bored piles in
end bearing capacity, 81
skin friction, 83–84,
86–91
cohesion in, 78–80
in continental crust, 408
description of, 8
driven piles in
end bearing capacity, 81
skin friction, 82–83
end bearing capacity in, 81
foundation designs
belled piers ending in sand
and gravel, 94–95
deep piles ending in till or
shale, 95–96
description of, 91
floating, 96–97
shallow footing placed on
compacted backfill,
92–93
timber piles ending in Boston
Blue clay layer, 94
timber piles on sand and
gravel layers, 92–93
hammers for, 369
Janbu equation for, 210–211
Janbu procedure for,
209–212, 221
medium-stiff, 38
pile groups in, 192–194
piles in
bored, 83–84, 86–91, 91
description of, 38
driven, 81–83
forces, 75–76
maximum allowable loads,
97–98
parameters that affect, 80
settlement of, 207–2132
shear strength, 77–78
434       Indexsingle pile in a uniform clay
layer, 87–88
single pile in a uniform clay
layer with groundwater
present, 88–90
residual stresses in, 256
skin friction in, 76–77, 82–86
water jetting in, 383
Closed-end pipe piles, 22–23
Cohesion in clay soil, 78–80
Composite piles, 32–33
Compressed base piles, 29
Concrete piles
augered pressure grouted, 128
design recommendations
for, 127
design stresses for, 130–131
driving stresses for, 130–131
inspection of, 362
maximum driving stress
for, 128
precast, 25–27, 33, 127, 335
prestressed
case study of, 131–133
description of, 26
design recommendations
for, 127–128
shell piles, 127–128
Concrete slabs, 402–403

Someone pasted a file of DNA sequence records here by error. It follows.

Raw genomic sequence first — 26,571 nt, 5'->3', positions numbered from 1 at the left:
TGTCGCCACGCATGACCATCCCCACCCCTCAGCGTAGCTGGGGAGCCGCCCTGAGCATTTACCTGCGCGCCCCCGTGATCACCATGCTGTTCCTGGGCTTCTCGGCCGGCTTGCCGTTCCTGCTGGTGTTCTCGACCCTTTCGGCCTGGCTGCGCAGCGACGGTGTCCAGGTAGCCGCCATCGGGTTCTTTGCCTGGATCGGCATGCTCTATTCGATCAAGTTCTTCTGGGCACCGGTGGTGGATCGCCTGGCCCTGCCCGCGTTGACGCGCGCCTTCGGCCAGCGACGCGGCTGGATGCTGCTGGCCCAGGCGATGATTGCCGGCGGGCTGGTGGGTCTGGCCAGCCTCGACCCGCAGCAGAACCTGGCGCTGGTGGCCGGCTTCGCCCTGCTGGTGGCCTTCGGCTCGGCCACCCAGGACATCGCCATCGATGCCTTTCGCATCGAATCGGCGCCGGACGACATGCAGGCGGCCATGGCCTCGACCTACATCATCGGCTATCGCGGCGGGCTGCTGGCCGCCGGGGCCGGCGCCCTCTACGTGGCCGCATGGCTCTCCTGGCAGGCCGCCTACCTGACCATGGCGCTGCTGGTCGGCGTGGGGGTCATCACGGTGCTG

Contaminants, 5
Continental crust, 407–408
Creosote, 100
Critical depth
of skin friction for sandy soils,
67–69
for pile settlement, 205
D
Danish Formula, 345
Delta piles, 28
Design drawings, 417–422
Diesel hammers, 351–353, 409
Dip angle, 227–228
Displacement piles, 15
Domestic water distribution lines,
377–379
Double eccentricity, 189–192
Double-acting hammers
diesel, 352–353, 364
steam, 350, 364
Drawings
as-built, 423–424
design, 417–422
Drilled piles, 411–412
Driven piles
bored piles and, comparison
between, 112–114
in clay soils
end bearing capacity, 81
skin friction, 82–83
mandrel, 31
underpinning with, 401–402
Driving. See Pile driving
Driving stresses
calculation of, 133–134
concrete piles, 130–131
maximum allowable, 135
timber piles, 130–131
Dynamic analysis
Danish Formula, 345
definition of, 343
Engineering News Formula,
343–344
E
Earthquakes
faults, 314
inertial loads, 318–319
kinematic loads, 318
peak ground acceleration, 316
Richter magnitude scale,
315–316